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Among Women 197: Badass Buddies and Pope Selfies – an interview with Maria Morera Johnson

Among Women 197: Badass Buddies and Pope Selfies – an interview with Maria Morera Johnson

9781594736324.jpg.232xThis Among Women episode is one I’ve been waiting for all year! My friend, author and Catholic Weekend host María Morera Johnson, joins me for the Among Women interview. Maria brings some of the stories behind her new book, including how the book got its name:  My Badass Book of Saints: Courage Women Who Showed Me How to Live. This is one book that I hope many women will read, and a book I especially hope you’ll put in the hands of someone who may never pick up a book of saints otherwise.

In this conversation, my writing buddy and good friend gives us the background on how a word like “badass” got into the book’s title, and her own powerful lessons of how God has helped her  — and a variety of saints and impressive women — persevere under trials and hardships! Not only that, Maria talks about her recent pilgrimage to Cuba and her personal meeting with Pope Francis and other church leaders!

I also profile the life of St Rose of Lima, as told in an excerpt from Maria Johnson’s book.

Plus there’s news about the The Women on the Way Conference, with yours truly, Nov. 21 in Richmond, VA

Listen to the podcast, here!

And finally, this sweet bit of news…

Celebrate Among Women’s 200th Episode, coming Dec 10th!!!
Enter the free drawing by entering your comments below in the comment box, or email your comments and your voice memos to me at amongwomenpodcast@me.com. Comments for entry can also be left at the Among Women podcast facebook page. All names for the drawings must be in by Dec 9, 2015 at 11:59pm Eastern. Winners will be announced on the Dec 10th podcast – Episode 200! I give descriptions of all these book on the podcast.
There are four prize packs possible to win:

The Feminine Genius Pack!


The Mary Pack!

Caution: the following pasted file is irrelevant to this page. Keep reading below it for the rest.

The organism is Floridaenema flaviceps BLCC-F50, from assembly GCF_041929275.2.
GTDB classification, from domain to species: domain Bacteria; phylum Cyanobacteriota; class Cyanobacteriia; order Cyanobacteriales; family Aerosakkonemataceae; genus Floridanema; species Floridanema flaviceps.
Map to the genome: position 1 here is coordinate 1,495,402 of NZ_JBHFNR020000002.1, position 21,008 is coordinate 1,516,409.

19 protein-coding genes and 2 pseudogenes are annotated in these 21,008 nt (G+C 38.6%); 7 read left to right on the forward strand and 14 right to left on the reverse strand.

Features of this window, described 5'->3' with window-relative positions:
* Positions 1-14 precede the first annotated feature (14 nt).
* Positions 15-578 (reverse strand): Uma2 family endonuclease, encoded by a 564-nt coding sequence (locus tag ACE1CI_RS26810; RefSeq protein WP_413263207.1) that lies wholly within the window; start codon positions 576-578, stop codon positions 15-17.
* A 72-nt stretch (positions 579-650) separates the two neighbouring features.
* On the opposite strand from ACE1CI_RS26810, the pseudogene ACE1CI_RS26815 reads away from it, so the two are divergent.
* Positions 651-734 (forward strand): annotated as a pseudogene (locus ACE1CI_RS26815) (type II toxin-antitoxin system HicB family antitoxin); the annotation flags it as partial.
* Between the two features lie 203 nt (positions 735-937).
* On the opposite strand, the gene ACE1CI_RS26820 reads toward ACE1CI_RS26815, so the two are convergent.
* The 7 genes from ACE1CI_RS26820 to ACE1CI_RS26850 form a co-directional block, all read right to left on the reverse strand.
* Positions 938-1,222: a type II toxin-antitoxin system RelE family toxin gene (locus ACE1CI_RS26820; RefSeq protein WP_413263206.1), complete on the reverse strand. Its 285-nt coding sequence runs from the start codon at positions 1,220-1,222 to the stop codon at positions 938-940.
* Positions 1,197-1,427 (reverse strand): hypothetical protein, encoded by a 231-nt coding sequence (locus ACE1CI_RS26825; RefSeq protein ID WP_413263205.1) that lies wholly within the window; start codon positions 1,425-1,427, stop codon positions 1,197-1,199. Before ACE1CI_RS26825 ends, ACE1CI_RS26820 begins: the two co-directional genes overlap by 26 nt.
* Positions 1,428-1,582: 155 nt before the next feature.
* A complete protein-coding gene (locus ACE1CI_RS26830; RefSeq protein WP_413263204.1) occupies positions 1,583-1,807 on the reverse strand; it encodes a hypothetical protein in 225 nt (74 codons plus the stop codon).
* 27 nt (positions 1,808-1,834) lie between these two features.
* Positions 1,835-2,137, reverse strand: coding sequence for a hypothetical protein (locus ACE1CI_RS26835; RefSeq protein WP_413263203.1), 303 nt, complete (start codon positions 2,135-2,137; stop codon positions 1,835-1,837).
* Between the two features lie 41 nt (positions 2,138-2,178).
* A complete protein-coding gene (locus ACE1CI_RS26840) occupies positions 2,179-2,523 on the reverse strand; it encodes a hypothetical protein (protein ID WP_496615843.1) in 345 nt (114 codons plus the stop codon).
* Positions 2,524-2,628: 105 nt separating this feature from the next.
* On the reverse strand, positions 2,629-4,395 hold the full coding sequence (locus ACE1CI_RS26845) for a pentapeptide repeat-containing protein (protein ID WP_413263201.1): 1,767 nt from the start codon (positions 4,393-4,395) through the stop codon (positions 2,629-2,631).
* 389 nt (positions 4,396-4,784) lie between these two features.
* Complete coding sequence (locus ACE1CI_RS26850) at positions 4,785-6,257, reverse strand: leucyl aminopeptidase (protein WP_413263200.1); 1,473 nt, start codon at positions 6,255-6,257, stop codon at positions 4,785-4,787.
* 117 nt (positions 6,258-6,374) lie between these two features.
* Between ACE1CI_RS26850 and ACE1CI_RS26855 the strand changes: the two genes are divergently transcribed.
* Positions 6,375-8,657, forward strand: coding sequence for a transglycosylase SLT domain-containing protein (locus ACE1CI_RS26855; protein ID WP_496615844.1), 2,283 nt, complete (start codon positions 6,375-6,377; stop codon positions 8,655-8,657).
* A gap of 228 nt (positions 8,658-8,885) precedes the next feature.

The Saints Pack!


The Mom/Grandmom Pack!

This Makes Me Think… how good it is to be a child of God AND a child of the Church!

Jesus loves us so much that He wills to remain with us until the end of time. Therefore, He abides with us in the Blessed Sacrament as the Companion of our earthly pilgrimage, as the Food of our souls, but He also remains with us in the Church as our Guide, our Shepherd, and our Teacher. Jesus formed the first nucleus of the Church by His preaching, by choosing and instructing the Apostles; He gave life to her by dying on the Cross. “The Church,” as the Holy Father notes, “came forth from the side of our Savior on the Cross like a new Eve, Mother of all the living” (Mystici Corporis). Jesus sanctified her by shedding His blood for her. He gave her His power; He made her His spouse and collaborator, continuing through her His work of sanctifying and directing souls. Today Jesus no longer dwells among us as He did nineteen hundred years ago; His Physical Body is gloriously enthroned in Heaven at the right hand of the Father. But He does abide with us in His Mystical Body, the Church, His Spouse and our Mother. Jesus is the living Head of the Church; it is always He who rules her invisibly by His Spirit, the Holy Spirit. He sustains and vivifies her unceasingly, gives her life, and distributes graces to each of her members “according to the measure of His giving” (cf. Eph 4:7). The Church lives by Christ alone; she is holy with His holiness; she is the Mother of souls through her union with Him. This union of Christ with the Church is so intimate and vital that the Church can be regarded as a prolongation of Christ. Indeed, Pope Pius XII teaches that “Christ sustains the Church in a divine manner; He lives in her to such a degree that she is, as it were, another Christ” (Mystici Corporis). Even as it is through the Eucharist that we unite ourselves to Jesus and are nourished with His immaculate Flesh, so it is through His Church that guided and ruled by Him, we are vivified by His grace and nourished by His doctrine. And as we cannot become more one with Christ in this life than by uniting ourselves to Him in the Eucharist, so we can have no greater assurance of living according to His Spirit, of being directed and taught by Him, than by uniting ourselves to the Church and following her directives.